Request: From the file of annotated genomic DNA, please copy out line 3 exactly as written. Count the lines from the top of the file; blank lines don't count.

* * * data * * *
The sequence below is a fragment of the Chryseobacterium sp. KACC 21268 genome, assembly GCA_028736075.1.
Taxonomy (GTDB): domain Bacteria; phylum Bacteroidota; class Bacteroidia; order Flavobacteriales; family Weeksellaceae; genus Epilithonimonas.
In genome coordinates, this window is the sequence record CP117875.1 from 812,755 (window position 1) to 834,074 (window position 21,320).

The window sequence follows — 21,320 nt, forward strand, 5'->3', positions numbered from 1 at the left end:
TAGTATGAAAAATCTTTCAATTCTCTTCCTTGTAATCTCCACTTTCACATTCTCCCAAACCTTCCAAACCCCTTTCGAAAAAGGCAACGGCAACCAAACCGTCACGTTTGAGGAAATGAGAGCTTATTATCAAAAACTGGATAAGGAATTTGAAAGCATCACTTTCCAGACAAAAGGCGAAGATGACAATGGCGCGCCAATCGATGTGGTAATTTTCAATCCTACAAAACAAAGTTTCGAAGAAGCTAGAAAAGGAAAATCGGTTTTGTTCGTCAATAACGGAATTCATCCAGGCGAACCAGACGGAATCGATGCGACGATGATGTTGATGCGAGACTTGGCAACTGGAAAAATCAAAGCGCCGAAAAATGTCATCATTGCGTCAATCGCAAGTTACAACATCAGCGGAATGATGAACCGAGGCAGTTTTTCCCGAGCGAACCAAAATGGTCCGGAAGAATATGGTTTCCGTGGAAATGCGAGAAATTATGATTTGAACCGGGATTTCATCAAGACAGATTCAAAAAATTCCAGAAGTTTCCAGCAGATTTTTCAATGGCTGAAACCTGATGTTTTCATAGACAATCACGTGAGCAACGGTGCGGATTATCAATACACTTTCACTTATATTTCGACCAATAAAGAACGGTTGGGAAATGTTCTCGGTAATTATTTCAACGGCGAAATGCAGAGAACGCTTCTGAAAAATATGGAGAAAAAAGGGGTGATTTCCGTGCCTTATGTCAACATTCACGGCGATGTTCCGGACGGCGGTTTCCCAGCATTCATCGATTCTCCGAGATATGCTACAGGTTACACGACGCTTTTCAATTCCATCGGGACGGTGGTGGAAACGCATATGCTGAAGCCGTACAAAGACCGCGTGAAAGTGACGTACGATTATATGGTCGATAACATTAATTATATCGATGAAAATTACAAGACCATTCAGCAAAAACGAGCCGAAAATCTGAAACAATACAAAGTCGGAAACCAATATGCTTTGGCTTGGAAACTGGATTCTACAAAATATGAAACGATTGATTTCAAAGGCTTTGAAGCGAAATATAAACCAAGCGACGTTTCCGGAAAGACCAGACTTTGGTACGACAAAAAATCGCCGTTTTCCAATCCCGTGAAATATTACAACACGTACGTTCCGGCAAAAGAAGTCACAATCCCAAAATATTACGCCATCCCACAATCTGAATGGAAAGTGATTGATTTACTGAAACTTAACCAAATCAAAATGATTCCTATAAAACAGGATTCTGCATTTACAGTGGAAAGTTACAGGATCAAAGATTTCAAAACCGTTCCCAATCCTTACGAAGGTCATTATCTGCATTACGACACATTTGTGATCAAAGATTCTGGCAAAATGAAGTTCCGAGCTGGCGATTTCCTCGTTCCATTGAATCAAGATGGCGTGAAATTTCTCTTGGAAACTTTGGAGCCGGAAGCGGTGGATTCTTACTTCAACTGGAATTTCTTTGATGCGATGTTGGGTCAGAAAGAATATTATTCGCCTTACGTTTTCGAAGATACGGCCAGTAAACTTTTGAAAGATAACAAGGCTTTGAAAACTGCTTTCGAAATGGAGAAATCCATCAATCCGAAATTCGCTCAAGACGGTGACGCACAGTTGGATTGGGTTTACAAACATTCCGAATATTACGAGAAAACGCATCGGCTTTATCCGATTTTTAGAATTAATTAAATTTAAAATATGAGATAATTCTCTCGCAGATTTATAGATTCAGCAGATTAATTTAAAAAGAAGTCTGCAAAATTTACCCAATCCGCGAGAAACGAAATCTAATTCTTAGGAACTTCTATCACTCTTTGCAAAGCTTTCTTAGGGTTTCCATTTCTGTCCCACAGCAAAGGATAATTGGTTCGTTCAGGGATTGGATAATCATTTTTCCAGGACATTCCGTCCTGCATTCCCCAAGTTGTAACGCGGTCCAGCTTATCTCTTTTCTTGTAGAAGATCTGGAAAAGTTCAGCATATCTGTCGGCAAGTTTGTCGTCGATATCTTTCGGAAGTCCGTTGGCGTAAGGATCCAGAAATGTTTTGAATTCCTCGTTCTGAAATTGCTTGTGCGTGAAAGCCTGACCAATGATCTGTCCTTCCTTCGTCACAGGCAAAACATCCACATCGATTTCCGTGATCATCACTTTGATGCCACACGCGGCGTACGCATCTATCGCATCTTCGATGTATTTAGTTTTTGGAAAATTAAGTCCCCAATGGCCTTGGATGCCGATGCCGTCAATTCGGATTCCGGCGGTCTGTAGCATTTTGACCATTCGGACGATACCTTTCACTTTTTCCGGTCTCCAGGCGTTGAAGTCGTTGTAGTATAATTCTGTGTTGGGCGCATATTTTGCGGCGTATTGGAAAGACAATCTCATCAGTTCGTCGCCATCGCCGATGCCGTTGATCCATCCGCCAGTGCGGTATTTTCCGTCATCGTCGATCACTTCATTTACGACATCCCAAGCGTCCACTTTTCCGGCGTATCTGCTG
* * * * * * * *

In genome coordinates, this window is the sequence record CP117875.1 from 812,755 (window position 1) to 834,074 (window position 21,320).